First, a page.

Using AWS SQS with Node Js application

Posted on November 10, 2021 at 08:11 AM

aws sqs

Simple Queue Service(SQS) is a fully managed messaging service managed by Amazon. SQS eliminates the complexity and overhead associated with managing and operating message-oriented middleware and empowers developers to focus on differentiating work. Using SQS, you could send, store and receive messages without losing them. Amazon SQS message queuing can be used with other AWS services such as Redshift, DynamoDB, RDS, EC2, ECS, Lambda, and S3, to make distributed applications more scalable and reliable.

SQS pricing

Amazon SQS is a pay-per-use web service.

  • Pay only for what you use
  • No minimum fee

Below is a price snippet for reference. For more detail click here.

how are Amazon SQS requests priced

More About SQS

SQS offers two types of message queues.

  1. Standard queue
  2. FIFO queue

Standard Queue

  1. Nearly Unlimited Throughput: It supports a nearly unlimited number of transactions per second (TPS) per API action.
  2. At-Least-Once Delivery: A message is delivered at least once, but occasionally more than one copy of a message is delivered.
  3. Best-Effort Ordering: Occasionally, messages might be delivered in an order different from which they were sent. Visit the official website to know more.

FIFO Queue

  1. High Throughput:It supports 300 messages per second (300 send, receive, or delete operations per second) and could be increased up to 30000 messages per second with batching.
  2. Exactly-Once Processing:A message is delivered once and remains available until the consumer processes and deletes it. Duplicates aren’t introduced into the queue.
  3. First-In-First-Out Delivery:The order in which messages are sent and received is strictly preserved (i.e. First-In-First-Out).
fifo queue

What queue type should I use?

You should use standard queues as long as your application can process messages that arrive out of order and once. For example, you want to resize images after upload. On the other hand, you should use FIFO queues if your application can not tolerate duplicates and out-of-order delivery. For example, you want to prevent customers from being debited twice after an order is placed.

The example application in Node Js

What we will do:

  1. Create a standard SQS Queue on AWS.
  2. Create a Producer(producer.js) to send messages to the queue.
  3. Create a Consumer(consumer.js) to consume messages from the queue.

Let’s begin.

Create Standard SQS Queue

Queue Prerequisites

  1. Create an Amazon Web Service account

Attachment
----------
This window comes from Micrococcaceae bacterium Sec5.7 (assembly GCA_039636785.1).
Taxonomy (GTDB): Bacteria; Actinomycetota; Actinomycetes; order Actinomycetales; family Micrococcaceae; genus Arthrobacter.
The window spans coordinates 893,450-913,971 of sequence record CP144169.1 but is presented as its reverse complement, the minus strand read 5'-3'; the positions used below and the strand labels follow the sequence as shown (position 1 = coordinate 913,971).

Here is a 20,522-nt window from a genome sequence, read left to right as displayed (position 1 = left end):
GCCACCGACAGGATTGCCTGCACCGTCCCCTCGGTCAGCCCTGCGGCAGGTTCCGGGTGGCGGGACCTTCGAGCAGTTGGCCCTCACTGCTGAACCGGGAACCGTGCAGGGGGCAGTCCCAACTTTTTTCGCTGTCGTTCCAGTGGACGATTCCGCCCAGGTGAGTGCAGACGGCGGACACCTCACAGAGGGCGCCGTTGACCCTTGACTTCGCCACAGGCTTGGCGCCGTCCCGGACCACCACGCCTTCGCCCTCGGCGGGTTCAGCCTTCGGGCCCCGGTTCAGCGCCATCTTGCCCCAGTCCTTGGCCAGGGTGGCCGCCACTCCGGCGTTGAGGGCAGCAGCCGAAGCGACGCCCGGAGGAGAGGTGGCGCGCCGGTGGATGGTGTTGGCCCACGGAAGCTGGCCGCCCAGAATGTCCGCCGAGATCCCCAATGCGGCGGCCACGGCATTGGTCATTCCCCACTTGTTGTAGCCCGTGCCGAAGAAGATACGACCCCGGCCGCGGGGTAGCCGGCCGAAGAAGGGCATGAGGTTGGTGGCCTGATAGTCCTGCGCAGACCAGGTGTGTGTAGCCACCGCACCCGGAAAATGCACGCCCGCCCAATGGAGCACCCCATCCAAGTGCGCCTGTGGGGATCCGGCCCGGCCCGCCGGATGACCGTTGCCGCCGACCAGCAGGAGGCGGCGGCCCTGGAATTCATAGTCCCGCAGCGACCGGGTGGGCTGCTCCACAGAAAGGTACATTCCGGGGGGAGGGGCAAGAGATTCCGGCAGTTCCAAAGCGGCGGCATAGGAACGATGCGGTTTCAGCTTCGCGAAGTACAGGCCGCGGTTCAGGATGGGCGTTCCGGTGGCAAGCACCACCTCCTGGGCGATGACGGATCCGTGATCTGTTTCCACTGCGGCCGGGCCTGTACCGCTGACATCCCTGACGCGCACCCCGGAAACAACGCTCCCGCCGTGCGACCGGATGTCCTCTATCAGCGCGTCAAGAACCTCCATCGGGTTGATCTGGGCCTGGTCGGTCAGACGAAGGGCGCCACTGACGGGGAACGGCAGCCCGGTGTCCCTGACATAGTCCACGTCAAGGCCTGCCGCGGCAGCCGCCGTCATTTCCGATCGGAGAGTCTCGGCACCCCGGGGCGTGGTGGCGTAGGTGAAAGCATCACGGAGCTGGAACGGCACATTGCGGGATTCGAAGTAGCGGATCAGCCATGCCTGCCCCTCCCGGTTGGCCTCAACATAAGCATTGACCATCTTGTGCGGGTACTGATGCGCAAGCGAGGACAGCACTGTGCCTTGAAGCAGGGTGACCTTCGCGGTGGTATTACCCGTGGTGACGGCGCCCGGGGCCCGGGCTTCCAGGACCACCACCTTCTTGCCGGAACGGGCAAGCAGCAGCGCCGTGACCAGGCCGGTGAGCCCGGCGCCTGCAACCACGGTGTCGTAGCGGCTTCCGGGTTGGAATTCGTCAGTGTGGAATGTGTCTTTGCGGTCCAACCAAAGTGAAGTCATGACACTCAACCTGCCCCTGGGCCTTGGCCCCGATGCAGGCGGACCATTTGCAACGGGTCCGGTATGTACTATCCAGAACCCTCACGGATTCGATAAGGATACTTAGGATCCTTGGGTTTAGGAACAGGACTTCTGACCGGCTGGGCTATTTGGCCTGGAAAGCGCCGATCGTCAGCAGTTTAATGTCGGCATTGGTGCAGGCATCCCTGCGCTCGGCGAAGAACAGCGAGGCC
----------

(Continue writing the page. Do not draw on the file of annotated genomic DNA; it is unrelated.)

2. Create an IAM user
  3. Get your access key ID and secret access key.

Visit the official website to know more.

Steps to create a standard queue

  1. Login to your AWS Account
  2. On AWS Management Console search and select Simple Queue Service
  3. Click “Create queue” under the heading Get started
  4. Type in “TestQueue” as the queue name
  5. Click on “Create Queue” at the bottom of the page. We will be using default settings.
  6. Copy the URL. It will be used later.

Visit the official website to know more.

Create Node Js application

Application Prerequisites

  1. Knowledge of ES6 standards
  2. Code editor (I’ll be using VSCode)
  3. Get the following from AWS:
    1. AWS access key id
    2. AWS secret access key
    3. AWS region

Steps to create the application

  1. Run following command in terminal:
    1. mkdir queueServices
    2. cd queueServices
    3. npm i aws-sdk sqs-consumer
  2. Open the folder in VSCode
  3. Create these files:
    1. sqs.js
    2. producer.js
    3. Consumer.js
  4. Code snippets:

sqs.js const AWS = require('aws-sdk'); AWS.config.update({ region: , accessKeyId: , secretAccessKey: }); const sqs = new AWS.SQS({ apiVersion: '2012-11-05' }); module.exports = sqs;

const sqs = require('./sqs'); function sendMessage(id, status) { const params = { QueueUrl: , MessageBody: JSON.stringify({ id, status }) }; sqs.sendMessage(params, function (err, result) { if (err) reject('Message not sent to the queue'); else resolve("Message sent to the queue"); }); } module.exports = sendMessage; Call the method sendMessage(id, status) to create a new message in the queue.

consumer.js const { Consumer } = require('sqs-consumer'); const sqs = require('./sqs'); const queueUrl = ; const app = Consumer.create({ queueUrl: 'https://sqs.eu-west-1.amazonaws.com/account-id/queue-name', handleMessage: async (message) => { // do some work with `message` } }); app.on('error', (err) => { console.error(err.message); }); app.on('processing_error', (err) => { console.error(err.message); }); console.log('Consumer service is running'); app.start();

Run the code node consumer.js to start polling the queue for messages

  • The queue is polled continuously for messages using long polling.
  • Messages are deleted from the queue once the handler function has been completed successfully.
  • if using handleMessageBatch, messages processed successfully should be deleted manually and throw an error to send the rest of the messages back to the queue.
  • Throwing an error (or returning a rejected promise) from the handler function will cause the message to be left in the queue. An SQS redrive policy can be used to move messages that cannot be processed to a dead letter queue.
  • By default messages are processed one at a time – a new message won’t be received until the first one has been processed. To process messages in parallel, use the batchSize option detailed below.
  • By default, the default Node.js HTTP/HTTPS SQS agent creates a new TCP connection for every new request (AWS SQS documentation). To avoid the cost of establishing a new connection, you can reuse an existing connection by passing a new SQS instance with keepAlive: true.

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